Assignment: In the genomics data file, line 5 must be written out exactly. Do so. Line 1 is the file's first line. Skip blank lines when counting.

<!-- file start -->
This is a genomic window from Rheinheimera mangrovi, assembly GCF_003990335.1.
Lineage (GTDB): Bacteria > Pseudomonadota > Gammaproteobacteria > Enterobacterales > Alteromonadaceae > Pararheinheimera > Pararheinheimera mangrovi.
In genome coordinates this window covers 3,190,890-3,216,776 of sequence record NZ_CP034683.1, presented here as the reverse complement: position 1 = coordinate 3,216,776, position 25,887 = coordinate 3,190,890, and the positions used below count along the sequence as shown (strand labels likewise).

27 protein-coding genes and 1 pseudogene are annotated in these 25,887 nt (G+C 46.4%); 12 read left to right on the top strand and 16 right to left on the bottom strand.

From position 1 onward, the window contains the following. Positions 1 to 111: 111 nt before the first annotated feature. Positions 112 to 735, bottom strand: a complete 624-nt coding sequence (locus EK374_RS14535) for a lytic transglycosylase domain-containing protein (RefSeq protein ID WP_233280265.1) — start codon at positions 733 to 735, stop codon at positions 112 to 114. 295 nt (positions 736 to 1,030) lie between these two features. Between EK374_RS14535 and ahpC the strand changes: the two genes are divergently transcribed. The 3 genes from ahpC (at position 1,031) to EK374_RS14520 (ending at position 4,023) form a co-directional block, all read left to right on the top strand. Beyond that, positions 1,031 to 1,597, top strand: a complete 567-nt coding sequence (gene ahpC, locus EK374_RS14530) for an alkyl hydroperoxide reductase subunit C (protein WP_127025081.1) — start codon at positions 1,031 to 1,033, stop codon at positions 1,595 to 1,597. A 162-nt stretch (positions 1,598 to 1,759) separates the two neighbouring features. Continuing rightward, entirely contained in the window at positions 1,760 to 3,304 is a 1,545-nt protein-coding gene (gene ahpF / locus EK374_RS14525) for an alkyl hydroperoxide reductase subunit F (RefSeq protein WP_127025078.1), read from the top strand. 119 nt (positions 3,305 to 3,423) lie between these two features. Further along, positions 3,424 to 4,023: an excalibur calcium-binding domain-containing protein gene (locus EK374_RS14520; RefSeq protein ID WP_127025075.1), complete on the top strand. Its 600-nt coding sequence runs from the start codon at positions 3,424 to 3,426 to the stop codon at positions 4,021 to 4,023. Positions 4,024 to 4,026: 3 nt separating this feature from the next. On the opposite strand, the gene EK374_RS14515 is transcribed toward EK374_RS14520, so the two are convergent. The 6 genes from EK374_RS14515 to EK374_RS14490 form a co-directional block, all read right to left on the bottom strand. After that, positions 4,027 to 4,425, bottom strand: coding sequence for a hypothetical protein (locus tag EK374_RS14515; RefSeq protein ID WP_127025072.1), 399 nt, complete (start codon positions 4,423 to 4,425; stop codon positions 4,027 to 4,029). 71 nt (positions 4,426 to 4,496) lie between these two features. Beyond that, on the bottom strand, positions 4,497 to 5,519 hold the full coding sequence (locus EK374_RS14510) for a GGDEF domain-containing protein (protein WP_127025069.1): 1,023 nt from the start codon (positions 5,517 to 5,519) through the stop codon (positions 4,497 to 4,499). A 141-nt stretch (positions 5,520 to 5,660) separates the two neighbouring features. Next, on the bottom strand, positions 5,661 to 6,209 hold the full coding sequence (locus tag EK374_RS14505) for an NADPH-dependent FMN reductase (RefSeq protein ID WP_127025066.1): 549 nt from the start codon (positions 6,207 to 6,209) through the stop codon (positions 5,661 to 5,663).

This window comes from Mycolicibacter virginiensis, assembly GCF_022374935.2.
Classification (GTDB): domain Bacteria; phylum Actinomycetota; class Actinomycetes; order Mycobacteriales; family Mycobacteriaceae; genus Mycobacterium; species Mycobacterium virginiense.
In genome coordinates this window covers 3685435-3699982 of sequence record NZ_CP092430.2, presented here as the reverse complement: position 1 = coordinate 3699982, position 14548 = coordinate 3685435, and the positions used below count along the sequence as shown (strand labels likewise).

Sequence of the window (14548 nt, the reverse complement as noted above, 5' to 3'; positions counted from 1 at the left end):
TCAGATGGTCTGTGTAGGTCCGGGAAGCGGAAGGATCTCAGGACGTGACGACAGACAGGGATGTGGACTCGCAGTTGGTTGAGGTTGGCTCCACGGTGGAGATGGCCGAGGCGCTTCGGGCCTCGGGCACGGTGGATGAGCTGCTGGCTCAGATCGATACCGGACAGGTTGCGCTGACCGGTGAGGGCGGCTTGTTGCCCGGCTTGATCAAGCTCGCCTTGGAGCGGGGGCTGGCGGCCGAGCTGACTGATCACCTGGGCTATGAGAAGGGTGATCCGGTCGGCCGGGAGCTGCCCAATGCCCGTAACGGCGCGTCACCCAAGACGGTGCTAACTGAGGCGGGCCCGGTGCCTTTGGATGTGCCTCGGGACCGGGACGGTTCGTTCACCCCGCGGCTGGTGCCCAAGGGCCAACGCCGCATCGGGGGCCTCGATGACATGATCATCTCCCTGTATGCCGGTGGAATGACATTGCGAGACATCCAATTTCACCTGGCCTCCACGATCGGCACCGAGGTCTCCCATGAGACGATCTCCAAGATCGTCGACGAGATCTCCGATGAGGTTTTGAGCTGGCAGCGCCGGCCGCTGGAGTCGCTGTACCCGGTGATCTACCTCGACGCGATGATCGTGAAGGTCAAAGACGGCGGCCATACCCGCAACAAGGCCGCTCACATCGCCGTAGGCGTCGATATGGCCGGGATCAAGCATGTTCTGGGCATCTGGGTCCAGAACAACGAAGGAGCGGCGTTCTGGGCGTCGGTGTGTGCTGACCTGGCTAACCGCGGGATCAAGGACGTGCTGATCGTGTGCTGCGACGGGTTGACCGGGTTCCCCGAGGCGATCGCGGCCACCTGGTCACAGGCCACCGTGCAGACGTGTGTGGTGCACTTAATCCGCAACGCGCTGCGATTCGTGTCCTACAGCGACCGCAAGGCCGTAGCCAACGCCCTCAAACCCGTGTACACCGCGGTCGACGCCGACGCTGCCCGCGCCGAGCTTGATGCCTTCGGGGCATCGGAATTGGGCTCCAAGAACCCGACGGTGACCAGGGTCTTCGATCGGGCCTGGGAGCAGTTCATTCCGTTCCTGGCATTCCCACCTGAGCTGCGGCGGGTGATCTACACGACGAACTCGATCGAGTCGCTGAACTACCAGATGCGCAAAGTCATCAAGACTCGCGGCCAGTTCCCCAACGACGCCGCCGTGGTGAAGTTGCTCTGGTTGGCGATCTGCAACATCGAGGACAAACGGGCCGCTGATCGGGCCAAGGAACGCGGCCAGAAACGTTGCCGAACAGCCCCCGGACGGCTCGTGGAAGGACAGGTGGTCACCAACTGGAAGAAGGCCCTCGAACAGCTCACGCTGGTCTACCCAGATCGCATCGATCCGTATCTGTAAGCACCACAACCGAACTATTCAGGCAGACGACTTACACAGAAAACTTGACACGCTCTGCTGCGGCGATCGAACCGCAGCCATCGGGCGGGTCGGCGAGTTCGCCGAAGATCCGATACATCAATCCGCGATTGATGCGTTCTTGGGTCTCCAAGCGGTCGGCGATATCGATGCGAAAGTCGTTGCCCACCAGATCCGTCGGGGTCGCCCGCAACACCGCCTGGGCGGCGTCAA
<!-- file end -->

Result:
From position 1 onward, the window contains the following. Positions 1 to 111: 111 nt before the first annotated feature. Positions 112 to 735, bottom strand: a complete 624-nt coding sequence (locus EK374_RS14535) for a lytic transglycosylase domain-containing protein (RefSeq protein ID WP_233280265.1) — start codon at positions 733 to 735, stop codon at positions 112 to 114. 295 nt (positions 736 to 1,030) lie between these two features. Between EK374_RS14535 and ahpC the strand changes: the two genes are divergently transcribed. The 3 genes from ahpC (at position 1,031) to EK374_RS14520 (ending at position 4,023) form a co-directional block, all read left to right on the top strand. Beyond that, positions 1,031 to 1,597, top strand: a complete 567-nt coding sequence (gene ahpC, locus EK374_RS14530) for an alkyl hydroperoxide reductase subunit C (protein WP_127025081.1) — start codon at positions 1,031 to 1,033, stop codon at positions 1,595 to 1,597. A 162-nt stretch (positions 1,598 to 1,759) separates the two neighbouring features. Continuing rightward, entirely contained in the window at positions 1,760 to 3,304 is a 1,545-nt protein-coding gene (gene ahpF / locus EK374_RS14525) for an alkyl hydroperoxide reductase subunit F (RefSeq protein WP_127025078.1), read from the top strand. 119 nt (positions 3,305 to 3,423) lie between these two features. Further along, positions 3,424 to 4,023: an excalibur calcium-binding domain-containing protein gene (locus EK374_RS14520; RefSeq protein ID WP_127025075.1), complete on the top strand. Its 600-nt coding sequence runs from the start codon at positions 3,424 to 3,426 to the stop codon at positions 4,021 to 4,023. Positions 4,024 to 4,026: 3 nt separating this feature from the next. On the opposite strand, the gene EK374_RS14515 is transcribed toward EK374_RS14520, so the two are convergent. The 6 genes from EK374_RS14515 to EK374_RS14490 form a co-directional block, all read right to left on the bottom strand. After that, positions 4,027 to 4,425, bottom strand: coding sequence for a hypothetical protein (locus tag EK374_RS14515; RefSeq protein ID WP_127025072.1), 399 nt, complete (start codon positions 4,423 to 4,425; stop codon positions 4,027 to 4,029). 71 nt (positions 4,426 to 4,496) lie between these two features. Beyond that, on the bottom strand, positions 4,497 to 5,519 hold the full coding sequence (locus EK374_RS14510) for a GGDEF domain-containing protein (protein WP_127025069.1): 1,023 nt from the start codon (positions 5,517 to 5,519) through the stop codon (positions 4,497 to 4,499). A 141-nt stretch (positions 5,520 to 5,660) separates the two neighbouring features. Next, on the bottom strand, positions 5,661 to 6,209 hold the full coding sequence (locus tag EK374_RS14505) for an NADPH-dependent FMN reductase (RefSeq protein ID WP_127025066.1): 549 nt from the start codon (positions 6,207 to 6,209) through the stop codon (positions 5,661 to 5,663).